One of the true pioneers of a genre, Obituary has always shown that you don’t need to be chock full of blastbeats and speedy guitar licks to be an effective force in the death metal community. Relying more on slow or mid-paced groovy riffage with a higher pitched growl in vain of legend Chuck Schuldiner, Obituary quickly carved their pace in history with classic records such as Slowly We Rot, Cause Of Death, and The End Complete. The band, whose approach never changed, was pretty much flawless until the release of 1997’s Back From The Dead. An 8 year hiatus had followed and with that, a very hit or miss catalog of releases.

When Obituary, returned from their hiatus in 2005, they couldn’t have come back on a higher note than the Frozen In Time album. A perfect title for an album that seemed to have captured their signature style to perfection. 8 years seemed to have done them good and they seemed completely rejuvenated and Frozen In Time became one of my most listened to albums that year. Unfortunately the feeling was relatively short lived because the two follow-up albums weren’t exactly anything to write home about. 2007’s Executioner’s Return and 2009’s Darkest Days seemed a bit forced. With the exceptions of more leads, they strayed too far from the path to break the mold but for most of the length of each album, the mold grew a little stale. Now it’s been 5 years since the last Obituary release and after crowdfunding the recording, the band has teamed up with Relapse Records, who used to breathe all things death/gore/grind, for their 9th full length, Inked In Blood.

The idea of crowdfunding irks me a little when it comes to established acts but it gave me some hope that they would be doing this record on their own terms and putting out an album they wanted to release, rather than what a label was expecting of them. Signing with Relapse halfway through the process gave me even more hope since they’ve been kind of letting their bands do whatever they want anyway. I’m happy to say that the 5 years off between records and new approach to releasing the album paid huge dividends because this is much, much better than either of the last two records. Songs like Violence, Centuries Of Lies, and Visions In My Head have already sunk in their claws and the hooks haven’t left my head for days. It’s more of the same old Obituary but with that seemingly energetic feel that Frozen In Time had. While it may lack creativity, it makes up for it by being simply heavy.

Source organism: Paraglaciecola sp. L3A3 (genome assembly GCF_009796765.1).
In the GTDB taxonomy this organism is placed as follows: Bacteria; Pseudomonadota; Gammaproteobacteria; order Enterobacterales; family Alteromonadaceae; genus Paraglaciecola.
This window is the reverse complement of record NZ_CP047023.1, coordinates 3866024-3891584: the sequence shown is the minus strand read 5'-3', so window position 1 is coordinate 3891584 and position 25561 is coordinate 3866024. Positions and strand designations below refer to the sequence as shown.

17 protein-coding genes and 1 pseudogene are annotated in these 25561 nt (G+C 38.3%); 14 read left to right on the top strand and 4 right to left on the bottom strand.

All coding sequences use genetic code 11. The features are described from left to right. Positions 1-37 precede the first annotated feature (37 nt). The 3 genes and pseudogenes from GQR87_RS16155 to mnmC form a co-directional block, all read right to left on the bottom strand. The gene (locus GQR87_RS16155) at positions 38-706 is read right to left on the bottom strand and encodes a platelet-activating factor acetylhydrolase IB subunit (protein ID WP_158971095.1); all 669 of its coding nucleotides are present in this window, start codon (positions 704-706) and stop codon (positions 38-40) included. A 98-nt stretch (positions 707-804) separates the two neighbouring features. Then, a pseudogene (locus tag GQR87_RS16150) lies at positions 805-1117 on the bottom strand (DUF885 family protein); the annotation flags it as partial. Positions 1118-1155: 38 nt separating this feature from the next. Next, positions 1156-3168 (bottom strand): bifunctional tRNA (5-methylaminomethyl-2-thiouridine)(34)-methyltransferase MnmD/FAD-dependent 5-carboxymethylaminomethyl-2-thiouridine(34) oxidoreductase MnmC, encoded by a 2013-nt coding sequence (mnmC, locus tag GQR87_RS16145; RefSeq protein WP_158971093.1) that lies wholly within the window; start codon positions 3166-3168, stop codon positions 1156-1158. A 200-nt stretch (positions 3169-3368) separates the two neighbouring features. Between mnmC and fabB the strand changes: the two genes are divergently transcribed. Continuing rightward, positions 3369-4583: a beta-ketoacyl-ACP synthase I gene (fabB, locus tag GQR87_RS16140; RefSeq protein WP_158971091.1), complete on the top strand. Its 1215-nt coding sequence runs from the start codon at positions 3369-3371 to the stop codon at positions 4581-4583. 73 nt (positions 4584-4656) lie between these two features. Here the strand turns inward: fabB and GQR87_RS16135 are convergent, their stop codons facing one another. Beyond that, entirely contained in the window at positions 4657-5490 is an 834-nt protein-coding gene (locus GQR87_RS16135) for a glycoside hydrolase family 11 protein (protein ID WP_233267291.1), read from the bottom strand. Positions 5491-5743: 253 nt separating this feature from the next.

I must also make note of the production of the record. When a few tracks started to make their way onto the internet, some of my more seasoned producing friends immediately wrote the album off because they hated the production. Having only listened to the songs on my computer without a solid sound system, I wasn’t so quick to judge. Now that I have the full record and have listened to it in my car and on my home stereo, I must say, for a first time solo effort by the band, this turned out rather well. If you have a keen ear for this sort of thing you will notice a little bit of issue with the drums (mostly they sound a little fake in certain rolls and a little flat overall) but it’s a minor complaint that really doesn’t take that much away from the record. It was never noted that Obituary was comprised of audio engineers so this stands leaps and bounds above what a vast majority of bands would put out if they self-produced a record.

I guess you could say Obituary is back…again. Inked In Blood is more of the same that we’d expect from the self-proclaimed rednecks and quite honestly, I wouldn’t want it any other way. If you’ve been yearning for Obituary to return to form, look no further than Inked In Blood.